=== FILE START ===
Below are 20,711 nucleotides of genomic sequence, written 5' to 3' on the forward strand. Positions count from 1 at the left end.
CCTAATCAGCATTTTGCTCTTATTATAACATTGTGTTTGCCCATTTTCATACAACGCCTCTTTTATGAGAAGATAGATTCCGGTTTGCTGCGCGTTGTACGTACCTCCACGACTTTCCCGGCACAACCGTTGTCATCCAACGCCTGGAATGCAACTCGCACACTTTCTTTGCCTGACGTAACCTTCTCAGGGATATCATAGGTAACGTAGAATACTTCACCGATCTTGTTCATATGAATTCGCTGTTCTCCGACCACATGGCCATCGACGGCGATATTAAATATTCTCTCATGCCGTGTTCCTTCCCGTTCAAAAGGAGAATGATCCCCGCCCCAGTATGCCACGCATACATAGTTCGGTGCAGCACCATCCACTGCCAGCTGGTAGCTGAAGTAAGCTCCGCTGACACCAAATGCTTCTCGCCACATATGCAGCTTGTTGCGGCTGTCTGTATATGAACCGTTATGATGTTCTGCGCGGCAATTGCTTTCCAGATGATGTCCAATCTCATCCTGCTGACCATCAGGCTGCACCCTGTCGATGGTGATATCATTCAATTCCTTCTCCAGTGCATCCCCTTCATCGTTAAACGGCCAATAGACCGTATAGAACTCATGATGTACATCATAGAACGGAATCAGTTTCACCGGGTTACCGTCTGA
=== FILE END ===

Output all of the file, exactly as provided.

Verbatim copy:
Below are 20,711 nucleotides of genomic sequence, written 5' to 3' on the forward strand. Positions count from 1 at the left end.
CCTAATCAGCATTTTGCTCTTATTATAACATTGTGTTTGCCCATTTTCATACAACGCCTCTTTTATGAGAAGATAGATTCCGGTTTGCTGCGCGTTGTACGTACCTCCACGACTTTCCCGGCACAACCGTTGTCATCCAACGCCTGGAATGCAACTCGCACACTTTCTTTGCCTGACGTAACCTTCTCAGGGATATCATAGGTAACGTAGAATACTTCACCGATCTTGTTCATATGAATTCGCTGTTCTCCGACCACATGGCCATCGACGGCGATATTAAATATTCTCTCATGCCGTGTTCCTTCCCGTTCAAAAGGAGAATGATCCCCGCCCCAGTATGCCACGCATACATAGTTCGGTGCAGCACCATCCACTGCCAGCTGGTAGCTGAAGTAAGCTCCGCTGACACCAAATGCTTCTCGCCACATATGCAGCTTGTTGCGGCTGTCTGTATATGAACCGTTATGATGTTCTGCGCGGCAATTGCTTTCCAGATGATGTCCAATCTCATCCTGCTGACCATCAGGCTGCACCCTGTCGATGGTGATATCATTCAATTCCTTCTCCAGTGCATCCCCTTCATCGTTAAACGGCCAATAGACCGTATAGAACTCATGATGTACATCATAGAACGGAATCAGTTTCACCGGGTTACCGTCTGA